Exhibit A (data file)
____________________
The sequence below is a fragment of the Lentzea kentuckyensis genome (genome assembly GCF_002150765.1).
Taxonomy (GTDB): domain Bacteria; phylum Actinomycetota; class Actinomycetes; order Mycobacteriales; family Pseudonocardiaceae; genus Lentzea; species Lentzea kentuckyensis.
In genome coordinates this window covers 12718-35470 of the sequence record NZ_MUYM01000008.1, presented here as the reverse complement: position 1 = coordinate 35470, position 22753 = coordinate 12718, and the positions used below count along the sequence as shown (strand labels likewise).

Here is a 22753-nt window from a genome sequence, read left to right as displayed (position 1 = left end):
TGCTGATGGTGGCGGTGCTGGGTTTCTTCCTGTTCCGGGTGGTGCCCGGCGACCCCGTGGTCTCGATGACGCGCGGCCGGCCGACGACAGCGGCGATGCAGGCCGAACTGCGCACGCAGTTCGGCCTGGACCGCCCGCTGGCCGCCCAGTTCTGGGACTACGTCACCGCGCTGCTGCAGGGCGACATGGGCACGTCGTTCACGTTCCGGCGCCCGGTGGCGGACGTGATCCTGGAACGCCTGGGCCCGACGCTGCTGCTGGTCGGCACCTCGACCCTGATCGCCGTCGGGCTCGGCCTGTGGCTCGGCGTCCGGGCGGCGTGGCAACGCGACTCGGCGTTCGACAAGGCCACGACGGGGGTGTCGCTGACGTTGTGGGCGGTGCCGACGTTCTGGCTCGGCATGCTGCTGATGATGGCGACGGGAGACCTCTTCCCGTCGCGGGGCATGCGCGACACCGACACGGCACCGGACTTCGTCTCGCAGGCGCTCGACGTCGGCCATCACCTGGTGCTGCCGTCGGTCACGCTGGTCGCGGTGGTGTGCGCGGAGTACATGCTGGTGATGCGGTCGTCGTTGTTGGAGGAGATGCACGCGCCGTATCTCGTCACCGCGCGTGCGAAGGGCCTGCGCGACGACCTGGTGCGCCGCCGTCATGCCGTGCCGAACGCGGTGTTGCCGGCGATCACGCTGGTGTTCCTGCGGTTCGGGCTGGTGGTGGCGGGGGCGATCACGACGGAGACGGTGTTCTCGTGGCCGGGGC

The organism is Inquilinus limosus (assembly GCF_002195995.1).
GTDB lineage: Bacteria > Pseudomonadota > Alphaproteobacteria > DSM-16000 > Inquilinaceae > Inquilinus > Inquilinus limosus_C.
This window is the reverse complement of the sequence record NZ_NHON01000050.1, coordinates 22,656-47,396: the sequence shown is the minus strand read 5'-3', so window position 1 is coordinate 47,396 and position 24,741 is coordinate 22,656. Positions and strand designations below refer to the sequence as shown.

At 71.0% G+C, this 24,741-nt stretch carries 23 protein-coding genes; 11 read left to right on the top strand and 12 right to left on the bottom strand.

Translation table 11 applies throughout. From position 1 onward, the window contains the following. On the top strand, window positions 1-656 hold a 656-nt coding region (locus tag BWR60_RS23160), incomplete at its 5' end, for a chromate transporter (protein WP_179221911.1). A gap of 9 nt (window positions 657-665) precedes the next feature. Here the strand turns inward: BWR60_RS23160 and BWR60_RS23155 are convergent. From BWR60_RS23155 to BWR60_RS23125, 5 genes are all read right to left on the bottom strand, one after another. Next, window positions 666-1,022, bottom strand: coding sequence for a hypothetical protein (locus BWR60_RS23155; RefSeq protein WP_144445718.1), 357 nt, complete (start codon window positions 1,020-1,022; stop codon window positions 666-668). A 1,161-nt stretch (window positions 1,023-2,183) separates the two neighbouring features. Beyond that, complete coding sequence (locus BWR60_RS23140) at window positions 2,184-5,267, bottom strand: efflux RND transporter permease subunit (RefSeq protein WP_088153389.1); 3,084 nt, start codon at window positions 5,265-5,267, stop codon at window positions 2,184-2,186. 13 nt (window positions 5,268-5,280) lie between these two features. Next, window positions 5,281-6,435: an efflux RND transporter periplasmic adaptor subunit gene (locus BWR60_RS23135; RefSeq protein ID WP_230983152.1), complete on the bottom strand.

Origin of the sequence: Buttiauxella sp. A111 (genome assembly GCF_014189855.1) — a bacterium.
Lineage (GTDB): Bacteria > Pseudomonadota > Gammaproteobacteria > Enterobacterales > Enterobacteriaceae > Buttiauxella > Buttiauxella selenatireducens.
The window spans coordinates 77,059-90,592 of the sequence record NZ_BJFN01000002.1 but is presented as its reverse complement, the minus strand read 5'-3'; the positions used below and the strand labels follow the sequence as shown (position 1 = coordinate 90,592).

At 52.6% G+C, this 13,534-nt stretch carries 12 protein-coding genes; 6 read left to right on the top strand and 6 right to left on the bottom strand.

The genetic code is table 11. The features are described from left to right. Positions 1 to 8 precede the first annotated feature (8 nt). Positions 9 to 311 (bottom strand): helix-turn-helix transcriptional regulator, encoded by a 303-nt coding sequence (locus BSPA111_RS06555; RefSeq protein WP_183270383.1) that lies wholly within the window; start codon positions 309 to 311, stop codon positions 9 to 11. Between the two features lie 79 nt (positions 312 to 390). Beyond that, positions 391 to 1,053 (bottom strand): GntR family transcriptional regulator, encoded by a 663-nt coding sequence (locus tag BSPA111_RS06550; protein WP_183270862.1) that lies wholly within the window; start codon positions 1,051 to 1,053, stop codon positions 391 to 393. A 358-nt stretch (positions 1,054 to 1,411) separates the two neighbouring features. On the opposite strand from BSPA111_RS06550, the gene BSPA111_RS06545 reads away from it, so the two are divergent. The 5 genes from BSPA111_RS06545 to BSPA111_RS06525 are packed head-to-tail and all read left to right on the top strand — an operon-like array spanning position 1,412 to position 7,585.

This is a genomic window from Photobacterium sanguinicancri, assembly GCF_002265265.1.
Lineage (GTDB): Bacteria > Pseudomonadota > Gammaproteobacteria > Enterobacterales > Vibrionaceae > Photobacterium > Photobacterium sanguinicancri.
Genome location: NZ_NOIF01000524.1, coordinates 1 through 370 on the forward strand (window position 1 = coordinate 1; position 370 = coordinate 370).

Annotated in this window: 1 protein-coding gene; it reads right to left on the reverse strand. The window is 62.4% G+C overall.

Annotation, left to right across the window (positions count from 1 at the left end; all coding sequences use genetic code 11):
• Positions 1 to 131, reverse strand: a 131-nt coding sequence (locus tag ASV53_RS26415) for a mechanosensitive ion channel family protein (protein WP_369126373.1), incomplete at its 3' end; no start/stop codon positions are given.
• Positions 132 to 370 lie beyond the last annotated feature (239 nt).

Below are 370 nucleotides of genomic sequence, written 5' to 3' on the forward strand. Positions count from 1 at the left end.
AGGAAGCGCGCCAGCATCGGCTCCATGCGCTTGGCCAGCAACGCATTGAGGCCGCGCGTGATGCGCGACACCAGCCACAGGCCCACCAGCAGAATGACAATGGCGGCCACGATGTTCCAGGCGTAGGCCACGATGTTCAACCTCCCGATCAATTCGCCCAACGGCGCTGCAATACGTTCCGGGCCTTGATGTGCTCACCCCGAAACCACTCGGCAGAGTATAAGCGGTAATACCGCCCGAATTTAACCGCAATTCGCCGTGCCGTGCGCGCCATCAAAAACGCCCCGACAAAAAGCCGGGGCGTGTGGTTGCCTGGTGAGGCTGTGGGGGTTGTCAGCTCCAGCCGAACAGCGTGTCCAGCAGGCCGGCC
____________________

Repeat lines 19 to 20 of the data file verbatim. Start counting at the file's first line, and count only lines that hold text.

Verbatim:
Annotated in this window: 1 protein-coding gene; it reads right to left on the reverse strand. The window is 62.4% G+C overall.

Annotation, left to right across the window (positions count from 1 at the left end; all coding sequences use genetic code 11):